Even worse, some fund families like American Funds, a very popular provider of 401(k) plans, have some target date funds with a higher expense ratio than the individual funds that make it up! Say what? The difference is pure gravy, more money in the pocket of fund companies and less money for plan participants, especially since target date funds are likely to be the most popular choices of plan participants.
I can build a custom target date fund from index funds and come in at 0.25% or less, depending on the mix.
You may not think saving 0.65%/year on expenses using custom target date funds amounts to much. Well, over 30 years, for a person starting with a $10,000 balance and contributing $5,000/year including the employer match, the difference is nearly $80,000 more at retirement (assumes 7.65% vs. 7.00% return). If that’s the average experience, multiply that by all the people participating in the plan and you are soon talking about millions of additional dollars for your workforce at retirement. That’s the tremendous value of lower fund expenses translated into better performance.
Don’t even get me started on the fact that many plan participants are pretty far off on what they think the allocations are in the target date funds near the target date. When they think they know what they have and are wrong, that’s a potential disaster in another big market downturn.
Consider having me replace your target date funds with custom target date funds using the best funds of each category rather than settling for off-the-shelf target date funds with high expenses. It can make a tremendous difference in how well your employees retire, including you.
Dave Hoshour AIF, MBA, MA
Cornerstone Investment Services
A Fee-Only Investment Advisor Specializing
in Company Retirement Plans
10800 Sikes Place Suite 300
Charlotte, NC 28277
Note: This is part of my series on the biggest problems facing 401(k) plans today.
I recently covered what I thought was the biggest problem in 401(k)s today – advisors who don’t specialize in qualified retirement plans. This is the first of several parts addressing other problems in 401(k) plans.
High fees are a risk to both employer and employees – employees because they reduce the growth of their investments and harm their retirement readiness, assuming fees are deducted from participant accounts, which is the norm.
High fees are a risk to the employer because they invite lawsuits and Dept. of Labor (DOL) civil actions. In both cases, the company will have to pay tens of thousands in attorney fees. If found liable, which is usually the case, it will have to pay back 5 years of what was deemed to be the excess fees, plus interest, and if it is the DOL, probably excise taxes as well. There is also the tax on employee morale as they see management forced to pay back money to the retirement plan from mismanagement or _____ you fill in the blank with what employees are likely to think. Hint: it’s not good.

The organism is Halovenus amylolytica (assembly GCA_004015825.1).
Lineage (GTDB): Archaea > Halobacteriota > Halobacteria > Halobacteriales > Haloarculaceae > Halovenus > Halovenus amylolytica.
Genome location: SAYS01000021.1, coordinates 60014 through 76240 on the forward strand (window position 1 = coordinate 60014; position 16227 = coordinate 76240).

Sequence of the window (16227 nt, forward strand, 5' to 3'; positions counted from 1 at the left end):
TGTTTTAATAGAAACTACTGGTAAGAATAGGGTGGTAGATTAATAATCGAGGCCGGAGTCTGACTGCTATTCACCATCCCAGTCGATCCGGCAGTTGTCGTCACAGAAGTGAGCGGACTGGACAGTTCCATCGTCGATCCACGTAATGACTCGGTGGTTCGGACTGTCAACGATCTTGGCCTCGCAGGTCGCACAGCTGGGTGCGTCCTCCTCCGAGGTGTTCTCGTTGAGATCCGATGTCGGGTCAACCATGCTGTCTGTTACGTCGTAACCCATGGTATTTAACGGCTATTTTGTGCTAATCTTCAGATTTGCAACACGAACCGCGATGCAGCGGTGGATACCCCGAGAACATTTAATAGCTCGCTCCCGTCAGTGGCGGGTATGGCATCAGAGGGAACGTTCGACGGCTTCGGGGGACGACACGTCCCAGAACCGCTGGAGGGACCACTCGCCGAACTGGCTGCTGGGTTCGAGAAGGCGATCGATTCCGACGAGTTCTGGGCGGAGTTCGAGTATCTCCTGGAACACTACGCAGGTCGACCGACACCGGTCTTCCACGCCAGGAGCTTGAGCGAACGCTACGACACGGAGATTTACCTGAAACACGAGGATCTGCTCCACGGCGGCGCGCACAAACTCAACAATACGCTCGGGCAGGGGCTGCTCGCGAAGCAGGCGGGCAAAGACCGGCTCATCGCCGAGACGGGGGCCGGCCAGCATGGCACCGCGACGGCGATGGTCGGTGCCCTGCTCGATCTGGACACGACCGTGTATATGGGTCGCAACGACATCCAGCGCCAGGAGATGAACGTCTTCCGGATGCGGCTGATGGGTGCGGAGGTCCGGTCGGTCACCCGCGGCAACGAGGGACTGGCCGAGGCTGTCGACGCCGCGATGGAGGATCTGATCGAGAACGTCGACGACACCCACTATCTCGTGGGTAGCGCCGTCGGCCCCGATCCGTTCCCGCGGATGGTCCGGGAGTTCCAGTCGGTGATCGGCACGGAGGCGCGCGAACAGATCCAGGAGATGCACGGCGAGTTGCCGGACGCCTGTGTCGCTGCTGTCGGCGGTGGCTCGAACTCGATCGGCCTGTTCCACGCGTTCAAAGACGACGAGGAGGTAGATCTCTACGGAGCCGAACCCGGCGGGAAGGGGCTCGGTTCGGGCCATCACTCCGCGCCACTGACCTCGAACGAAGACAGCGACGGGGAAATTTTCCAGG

That would never happen in your plan, right? First, let’s see if you have a good handle on what your fees actually are. Big problem if you don’t think you’re paying any fees. You are. Always.
Have you had a consultant like me look to find both disclosed and hidden fees? By “consultant,” I don’t mean the hordes of junior smile-and-dial “advisors” that harass your HR Dept. with endless calls. I mean an experienced retirement plan specialist.
Do you have a copy of your required annual fee disclosure document (408(b)(2) from your plan provider(s)? Have you compared it to the ones from the last two years? If you do, and your plan is under $25 million in assets, your are probably in the 90% whose fees went up 5% – 10% each year. That’s because 90% of plans are charged an asset-based fee, and as the plan grows with investment growth, contributions and matches, the fee grows just as fast – exactly as fast. A dollar to a doughnut says you don’t let your other expenses grow at that rate in these low inflation times. Plus, it’s only partly your money. Fees typically come out of participant accounts based on what percentage of plan assets their account makes up. So, if you are a CEO, CFO or HR director and you have 10% of plan assets, 10% of the plan fees come out of your account and 90% from your coworkers.
The DOL says plan fees must be reasonable in light of services performed. How can service stay the same and fees grow 5%-10%/year and still be reasonable? The only way is if the service you are getting is at such a high level that you were underpaying before. If you have typical 401(k) service, which amounts to a meeting or two each year and not much else, and you are paying, say 0.5% in costs not related to the fund choices, you are paying $5,000/year per million in plan size. For what?